New Ad Highlights Apple Pay Adoption Among Small Businesses

Soon after Apple Pay was activated last month, it quickly became apparent that not everyone was ready to embrace the new mobile payments system. Many merchants that support a competing mobile payments system called CurrentC have refused to accept Apple Pay, with some retailers even removing the Near Field Communications (NFC) readers required for Apple Pay from their stores. CurrentC is being developed by the Merchant Customer Exchange (MCX), a consortium of merchants that wants a mobile payments system that eliminates or reduces the fees paid to credit card networks. Apple Pay still allows credit card companies to collect their usage fees from merchants every time a purchase is made.

As a result, many large retailers have refused to adopt Apple Pay, even while the credit card industry has been urging customers to use the new mobile payments system. Last month, MasterCard released several television commercials promoting Apple Pay by offering Major League Baseball-related perks. MasterCard’s series of “Priceless Surprises” commercials revealed that baseball fans who use Apple Pay could win World Series tickets, or have a chance to meet legendary sports figures like Tommy Lasorda, Mariano Rivera, and George Brett.

Now, in a new marketing campaign described by advertising industry news site AdAge, Chase is also starting to promote Apple Pay. As seen in the video above, Chase created a commercial that shows indie pop band Bleachers using Chase’s Freedom credit cards via Apple Pay in various small businesses, including a barbershop, a guitar repair shop, and a restaurant. As noted on Chase’s website, small merchants that need a contactless point-of-sale system can acquire an Apple Pay-compatible terminal called Future Proof from the financial institution.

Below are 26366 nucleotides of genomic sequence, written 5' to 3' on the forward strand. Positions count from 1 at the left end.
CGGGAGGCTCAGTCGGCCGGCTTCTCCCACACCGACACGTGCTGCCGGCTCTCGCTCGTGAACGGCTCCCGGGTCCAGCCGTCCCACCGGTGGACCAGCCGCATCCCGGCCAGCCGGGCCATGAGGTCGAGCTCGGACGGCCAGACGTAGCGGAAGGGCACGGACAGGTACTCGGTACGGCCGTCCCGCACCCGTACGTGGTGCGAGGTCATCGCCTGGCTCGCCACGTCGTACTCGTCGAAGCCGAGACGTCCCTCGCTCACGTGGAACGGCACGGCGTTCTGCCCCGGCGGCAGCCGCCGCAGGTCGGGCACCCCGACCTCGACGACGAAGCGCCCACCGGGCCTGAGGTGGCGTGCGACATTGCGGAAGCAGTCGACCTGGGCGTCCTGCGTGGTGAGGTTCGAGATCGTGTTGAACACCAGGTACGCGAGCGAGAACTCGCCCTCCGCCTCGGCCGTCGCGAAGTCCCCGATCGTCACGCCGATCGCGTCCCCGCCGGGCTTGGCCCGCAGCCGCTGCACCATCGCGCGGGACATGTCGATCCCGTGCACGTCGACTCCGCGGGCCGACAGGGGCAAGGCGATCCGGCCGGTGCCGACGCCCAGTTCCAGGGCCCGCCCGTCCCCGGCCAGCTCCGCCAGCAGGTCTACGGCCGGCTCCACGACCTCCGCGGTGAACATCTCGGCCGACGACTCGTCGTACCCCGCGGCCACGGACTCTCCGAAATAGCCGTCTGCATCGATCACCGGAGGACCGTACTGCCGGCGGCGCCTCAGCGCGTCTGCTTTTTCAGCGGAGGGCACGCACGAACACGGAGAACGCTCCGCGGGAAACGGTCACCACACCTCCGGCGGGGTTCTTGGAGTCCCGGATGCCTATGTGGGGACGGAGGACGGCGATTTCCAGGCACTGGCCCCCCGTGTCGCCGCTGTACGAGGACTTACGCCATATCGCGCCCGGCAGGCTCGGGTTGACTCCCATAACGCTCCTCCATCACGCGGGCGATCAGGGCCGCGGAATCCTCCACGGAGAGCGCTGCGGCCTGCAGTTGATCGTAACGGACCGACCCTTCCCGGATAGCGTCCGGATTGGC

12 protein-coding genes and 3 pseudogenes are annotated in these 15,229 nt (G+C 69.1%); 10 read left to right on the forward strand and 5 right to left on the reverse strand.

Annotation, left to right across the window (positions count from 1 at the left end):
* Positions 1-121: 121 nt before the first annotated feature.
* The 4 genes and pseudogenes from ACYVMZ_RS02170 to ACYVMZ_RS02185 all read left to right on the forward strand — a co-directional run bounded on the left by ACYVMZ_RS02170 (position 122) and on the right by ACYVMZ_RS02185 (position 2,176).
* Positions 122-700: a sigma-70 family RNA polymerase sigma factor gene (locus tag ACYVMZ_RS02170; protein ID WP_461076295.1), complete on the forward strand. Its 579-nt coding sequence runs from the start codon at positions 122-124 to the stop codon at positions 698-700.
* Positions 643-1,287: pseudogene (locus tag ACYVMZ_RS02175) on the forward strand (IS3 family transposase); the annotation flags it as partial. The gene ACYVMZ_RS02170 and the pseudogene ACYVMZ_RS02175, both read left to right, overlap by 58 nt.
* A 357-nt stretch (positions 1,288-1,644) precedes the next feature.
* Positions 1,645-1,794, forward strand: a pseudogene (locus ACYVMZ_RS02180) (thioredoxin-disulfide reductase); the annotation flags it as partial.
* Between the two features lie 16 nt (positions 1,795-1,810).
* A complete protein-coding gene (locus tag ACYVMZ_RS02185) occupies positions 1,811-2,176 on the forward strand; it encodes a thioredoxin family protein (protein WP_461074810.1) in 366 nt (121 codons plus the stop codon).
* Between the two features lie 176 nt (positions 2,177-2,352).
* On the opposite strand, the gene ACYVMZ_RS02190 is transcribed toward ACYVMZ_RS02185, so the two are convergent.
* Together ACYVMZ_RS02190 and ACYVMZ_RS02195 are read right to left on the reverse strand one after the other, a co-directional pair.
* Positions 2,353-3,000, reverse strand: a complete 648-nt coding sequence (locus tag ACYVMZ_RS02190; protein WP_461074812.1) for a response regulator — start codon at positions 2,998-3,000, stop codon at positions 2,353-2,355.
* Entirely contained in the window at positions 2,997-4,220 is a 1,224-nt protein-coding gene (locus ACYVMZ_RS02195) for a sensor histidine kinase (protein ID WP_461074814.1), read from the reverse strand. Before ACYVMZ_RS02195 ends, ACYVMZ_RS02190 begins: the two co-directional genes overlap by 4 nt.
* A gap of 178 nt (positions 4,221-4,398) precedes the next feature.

“We’ve been working with Apple for a long time — over a year — on this partnership,” Chase Chief Brand Officer Susan Canavari told AdAge. “We thought about their values as well as ours, and we both focus on our customers.”

While the ad was created by creative agency Saatchi & Saatchi, the company noted that Apple had final say on the commercial’s content. “Our concepts went to Phil [Schiller], our storyboards went to Phil and someone from the brand team was on the shoot, so they were involved there too,” said Canavari. The ad agency said that all of the small businesses featured in the commercial are actual Chase customers that now accept Apple Pay.

While the growing number of merchants and financial institutions listed on Apple’s website show that Apple Pay is steadily gaining support from large businesses, Chase’s marketing campaign demonstrates that the new mobile payments system is also acquiring support from small business owners. Apple Pay will likely be adopted by even more small businesses next year, when Square plans to update its register hardware to accept NFC-based forms of payments, Square CEO Jack Dorsey recently told CNN.

Both initiatives could help give Apple Pay a major share of the burgeoning mobile payments industry that is expected to be worth $721 billion and have more than 450 million users by 2017, according to market research firm Gartner.

Follow Nathanael on Twitter @ArnoldEtan_WSCS

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